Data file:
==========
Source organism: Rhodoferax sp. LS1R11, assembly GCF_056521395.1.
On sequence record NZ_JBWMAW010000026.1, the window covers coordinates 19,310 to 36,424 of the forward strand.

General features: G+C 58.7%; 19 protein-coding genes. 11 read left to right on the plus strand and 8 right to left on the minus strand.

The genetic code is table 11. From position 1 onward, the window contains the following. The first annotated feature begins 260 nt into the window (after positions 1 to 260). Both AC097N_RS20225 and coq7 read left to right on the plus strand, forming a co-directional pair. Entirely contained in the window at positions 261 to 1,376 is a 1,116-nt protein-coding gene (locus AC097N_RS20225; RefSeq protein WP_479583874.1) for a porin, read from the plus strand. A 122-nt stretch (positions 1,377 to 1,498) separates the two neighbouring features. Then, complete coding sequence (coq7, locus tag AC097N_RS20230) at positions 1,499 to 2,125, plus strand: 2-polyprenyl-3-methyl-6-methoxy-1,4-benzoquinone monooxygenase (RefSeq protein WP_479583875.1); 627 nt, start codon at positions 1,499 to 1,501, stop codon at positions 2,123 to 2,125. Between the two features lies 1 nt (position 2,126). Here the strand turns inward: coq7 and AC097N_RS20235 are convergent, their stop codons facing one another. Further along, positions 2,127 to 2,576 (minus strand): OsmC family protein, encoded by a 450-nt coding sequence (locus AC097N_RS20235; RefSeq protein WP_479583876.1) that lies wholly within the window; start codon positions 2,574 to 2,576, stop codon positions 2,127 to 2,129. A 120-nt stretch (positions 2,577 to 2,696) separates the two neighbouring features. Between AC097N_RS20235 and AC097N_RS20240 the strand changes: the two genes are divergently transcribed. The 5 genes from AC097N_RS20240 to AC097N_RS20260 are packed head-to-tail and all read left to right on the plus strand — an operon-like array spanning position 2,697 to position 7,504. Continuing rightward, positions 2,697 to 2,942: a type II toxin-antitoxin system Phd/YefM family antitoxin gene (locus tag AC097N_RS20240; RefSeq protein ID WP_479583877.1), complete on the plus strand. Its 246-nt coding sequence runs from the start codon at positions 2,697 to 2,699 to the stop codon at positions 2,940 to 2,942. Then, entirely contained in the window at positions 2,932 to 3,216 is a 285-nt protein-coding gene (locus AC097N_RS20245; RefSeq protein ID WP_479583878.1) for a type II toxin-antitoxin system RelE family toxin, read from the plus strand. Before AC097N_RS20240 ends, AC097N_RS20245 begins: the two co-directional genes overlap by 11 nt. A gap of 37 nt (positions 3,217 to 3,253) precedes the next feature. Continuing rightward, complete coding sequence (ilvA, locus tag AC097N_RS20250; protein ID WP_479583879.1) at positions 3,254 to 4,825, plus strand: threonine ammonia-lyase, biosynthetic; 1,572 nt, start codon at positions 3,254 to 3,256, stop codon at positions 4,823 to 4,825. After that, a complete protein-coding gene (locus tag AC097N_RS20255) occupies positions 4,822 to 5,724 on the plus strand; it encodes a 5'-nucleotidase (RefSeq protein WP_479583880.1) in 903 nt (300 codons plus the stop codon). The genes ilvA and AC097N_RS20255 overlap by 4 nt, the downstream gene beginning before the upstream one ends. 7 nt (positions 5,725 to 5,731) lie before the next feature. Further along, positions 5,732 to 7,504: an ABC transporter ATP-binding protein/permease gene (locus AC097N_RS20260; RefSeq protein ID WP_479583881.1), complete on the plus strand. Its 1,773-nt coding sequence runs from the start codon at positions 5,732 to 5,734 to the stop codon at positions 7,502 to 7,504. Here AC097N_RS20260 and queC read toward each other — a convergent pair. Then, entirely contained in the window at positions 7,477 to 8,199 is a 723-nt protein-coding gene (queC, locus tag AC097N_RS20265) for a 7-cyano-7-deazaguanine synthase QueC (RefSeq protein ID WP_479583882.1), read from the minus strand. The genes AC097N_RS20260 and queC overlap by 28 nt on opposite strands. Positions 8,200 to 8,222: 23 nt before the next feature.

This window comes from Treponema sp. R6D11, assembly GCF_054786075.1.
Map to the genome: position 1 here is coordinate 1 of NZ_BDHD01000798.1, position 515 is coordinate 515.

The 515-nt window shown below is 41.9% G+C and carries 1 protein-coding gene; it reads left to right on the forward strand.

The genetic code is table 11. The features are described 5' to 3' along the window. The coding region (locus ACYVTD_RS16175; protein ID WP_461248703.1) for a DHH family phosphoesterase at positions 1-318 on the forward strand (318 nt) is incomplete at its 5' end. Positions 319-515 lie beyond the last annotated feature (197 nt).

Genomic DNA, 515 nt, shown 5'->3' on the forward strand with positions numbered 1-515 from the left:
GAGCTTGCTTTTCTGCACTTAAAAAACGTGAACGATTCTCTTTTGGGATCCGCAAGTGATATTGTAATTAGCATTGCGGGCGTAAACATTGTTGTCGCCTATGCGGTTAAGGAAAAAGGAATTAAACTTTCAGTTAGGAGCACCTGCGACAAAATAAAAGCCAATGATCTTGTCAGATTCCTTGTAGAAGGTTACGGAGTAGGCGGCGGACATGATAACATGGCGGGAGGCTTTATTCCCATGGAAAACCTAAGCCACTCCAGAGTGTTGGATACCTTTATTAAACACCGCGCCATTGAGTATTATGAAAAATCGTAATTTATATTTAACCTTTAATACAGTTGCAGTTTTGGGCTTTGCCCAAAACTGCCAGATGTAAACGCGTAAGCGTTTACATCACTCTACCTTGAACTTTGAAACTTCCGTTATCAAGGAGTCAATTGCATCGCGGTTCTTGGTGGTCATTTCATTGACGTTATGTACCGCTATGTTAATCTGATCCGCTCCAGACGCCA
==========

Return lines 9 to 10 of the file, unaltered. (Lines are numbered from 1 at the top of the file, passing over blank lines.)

Genomic DNA, 515 nt, shown 5'->3' on the forward strand with positions numbered 1-515 from the left:
GAGCTTGCTTTTCTGCACTTAAAAAACGTGAACGATTCTCTTTTGGGATCCGCAAGTGATATTGTAATTAGCATTGCGGGCGTAAACATTGTTGTCGCCTATGCGGTTAAGGAAAAAGGAATTAAACTTTCAGTTAGGAGCACCTGCGACAAAATAAAAGCCAATGATCTTGTCAGATTCCTTGTAGAAGGTTACGGAGTAGGCGGCGGACATGATAACATGGCGGGAGGCTTTATTCCCATGGAAAACCTAAGCCACTCCAGAGTGTTGGATACCTTTATTAAACACCGCGCCATTGAGTATTATGAAAAATCGTAATTTATATTTAACCTTTAATACAGTTGCAGTTTTGGGCTTTGCCCAAAACTGCCAGATGTAAACGCGTAAGCGTTTACATCACTCTACCTTGAACTTTGAAACTTCCGTTATCAAGGAGTCAATTGCATCGCGGTTCTTGGTGGTCATTTCATTGACGTTATGTACCGCTATGTTAATCTGATCCGCTCCAGACGCCA